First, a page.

• There would be far fewer disorders, ADD and others, if parents of both sexes were encouraged to consider the child’s interests paramount in the formative years.

Chapter 14

  • Dissociation is a psychological anaesthetic; it separates conscious awareness from some emotional pain we have experienced.
  • This only works when the distress is severe, ie., trauma and its memory are more harmful to the person’s survival from dealing with it.  The second condition for dissociation is a feeling of helplessness.
  • For an ADD child, there was hurt that required tuning out, which was combined with a feeling of helplessness [in my own life I can remember this…terrifying dreams from which I would wake up screaming for comfort, and no one would come]
  • Many ADD people note a strange drowsiness comes over them in the midst of some emotionally charged situations
  • Unbalanced chemical states, such as blood sugar levels either higher or lower than normal, have a notoriously negative influence on an ADD child
  • ADD kids are “disruptive” in class because they focus on getting their relationship needs met over following the teacher’s lead
  • Nagging hunger for attention (emotional contact) explains the paradox that an ADD child can work and stay focussed when an adult just sits with them
  • When the hurt is deep, the internal world may offer more meaning than the real one…in daydreaming of a better place
  • The warmth and satisfaction of positive contact with the parent. Is often just as good a psychostimulant as dopamine

Chapter 15

  • ‘I’m sorry’ is the most common phrase in the vocabulary of ADD…ADD people apologize a lot

Chapter 16

  • ADD is not something that can be cured, it is something that one can grow out of
  • All the behaviours and mental patterns of ADD are external signs of the wound, or inefficient defences against feeling the pain of it.  Growth can only come when the self does not need to self-protect and has the space to grow.
  • Unconditional Positive Regard.  To create in the child’s heart of hearts for the certainty that she is personally the person the parents want and love
  • You have to be able to bring your least likeable side to the parent without fear that it would threaten the relationship
  • “Time-outs” harm attachment.  They say you can have my attention taken away if you misbehave.  Conflicts between people do not have to end in estrangement.
  • Address the deed, not the child, by displaying “warm anger”

Chapter 18

  • Add people are very sensitive to the external environment, to social changes…reacting automatically instead of purposefully…some ADD people can’t handle change or transition for this reason.  Others with ADD thrive with constant turmoil and change…both of which are a failure of internal regulation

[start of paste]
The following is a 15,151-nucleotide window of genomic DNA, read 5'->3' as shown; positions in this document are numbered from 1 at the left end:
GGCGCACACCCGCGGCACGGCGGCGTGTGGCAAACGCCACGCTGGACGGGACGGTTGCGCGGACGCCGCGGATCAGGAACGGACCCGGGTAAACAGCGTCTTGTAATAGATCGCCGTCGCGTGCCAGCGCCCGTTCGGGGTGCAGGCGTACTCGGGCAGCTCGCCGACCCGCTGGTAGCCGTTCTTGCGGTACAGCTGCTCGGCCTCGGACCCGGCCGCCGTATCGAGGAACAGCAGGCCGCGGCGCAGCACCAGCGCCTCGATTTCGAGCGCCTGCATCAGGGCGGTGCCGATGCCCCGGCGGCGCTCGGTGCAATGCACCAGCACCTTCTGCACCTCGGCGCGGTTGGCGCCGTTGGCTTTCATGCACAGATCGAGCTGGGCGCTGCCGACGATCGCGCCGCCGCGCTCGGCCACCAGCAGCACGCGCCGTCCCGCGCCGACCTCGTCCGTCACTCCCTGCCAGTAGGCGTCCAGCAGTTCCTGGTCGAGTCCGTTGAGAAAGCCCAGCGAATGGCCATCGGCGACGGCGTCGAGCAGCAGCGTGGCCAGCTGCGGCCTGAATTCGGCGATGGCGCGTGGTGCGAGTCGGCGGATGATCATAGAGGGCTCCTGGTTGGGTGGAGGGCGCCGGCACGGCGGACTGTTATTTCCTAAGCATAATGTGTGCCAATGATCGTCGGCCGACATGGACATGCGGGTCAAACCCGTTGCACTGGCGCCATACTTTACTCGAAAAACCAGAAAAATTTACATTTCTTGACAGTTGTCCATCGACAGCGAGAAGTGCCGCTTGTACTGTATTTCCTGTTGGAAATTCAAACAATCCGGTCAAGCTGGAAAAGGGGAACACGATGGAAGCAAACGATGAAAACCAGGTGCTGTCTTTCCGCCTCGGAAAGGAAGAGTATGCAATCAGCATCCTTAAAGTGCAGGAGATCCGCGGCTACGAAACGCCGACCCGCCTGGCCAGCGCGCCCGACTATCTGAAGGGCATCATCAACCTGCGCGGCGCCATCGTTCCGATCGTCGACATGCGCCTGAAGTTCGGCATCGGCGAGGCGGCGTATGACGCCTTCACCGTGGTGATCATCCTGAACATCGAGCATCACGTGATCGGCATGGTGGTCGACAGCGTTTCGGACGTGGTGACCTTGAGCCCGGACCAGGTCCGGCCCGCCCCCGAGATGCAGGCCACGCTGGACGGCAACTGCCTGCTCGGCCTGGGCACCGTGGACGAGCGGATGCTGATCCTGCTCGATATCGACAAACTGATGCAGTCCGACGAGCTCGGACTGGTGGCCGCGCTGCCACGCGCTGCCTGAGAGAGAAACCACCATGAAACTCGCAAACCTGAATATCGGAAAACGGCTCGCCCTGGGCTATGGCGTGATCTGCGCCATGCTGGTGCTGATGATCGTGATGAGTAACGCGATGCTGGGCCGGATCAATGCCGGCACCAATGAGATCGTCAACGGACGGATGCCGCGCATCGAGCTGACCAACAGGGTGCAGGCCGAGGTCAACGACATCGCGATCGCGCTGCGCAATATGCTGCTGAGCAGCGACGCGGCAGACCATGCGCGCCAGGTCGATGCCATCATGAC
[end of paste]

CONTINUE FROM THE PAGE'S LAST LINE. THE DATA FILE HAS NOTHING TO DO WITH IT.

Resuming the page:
• When a child shows a hint of his vulnerability instead of defences, the parent needs to establish warm, positive contact
  • The truly strong person need not be so afraid that she has to control the environment but learn to let go.  Manipulation.

Chapter 20

  • ADD kids behave in ways that elicit parental disapproval or attempts at control.  Disapproval increases insecurity and acting out and the parent’s controlling impulses deepen the child’s automatic resistance.
  • ADD kids are all or nothing.  When anger arises, all feelings of attachment and love are banished

Chapter 22

  • All ADD children are unmotivated.  They show a lack of inner-directed purpose.
  • Without the safety of the attachment relationship the child will be anxious to focus his attention on a meaningful exploration of the world around him
  • As attachment security improves so too will competence, and a growing ability to function independently
  • If parents focus on attachment and autonomy, the child will learn about consequences of not meeting obligations (like homework) from the security of that primary relationship
  • Without parental empathy, the child shuts down and hides behind the wall of emotional defences, without structure, he becomes lost, uncertain and anxious

Chapter 23

  • To teach an ADD child, the relationship is the most important thing [certainly true of my own teachers growing up, and also why I so often tried to please my female teachers—to be teacher’s pet]

Chapter 24

  • Teenage defiance is deceptive.  What they need and want is love
  • ADD children have a deep feeling of being misunderstood deeper than they realize.  Criticism, being judged, trigger shame, resistance, and emotional shutdown
  • Offputting teen behaviour is a mask

Chapter 25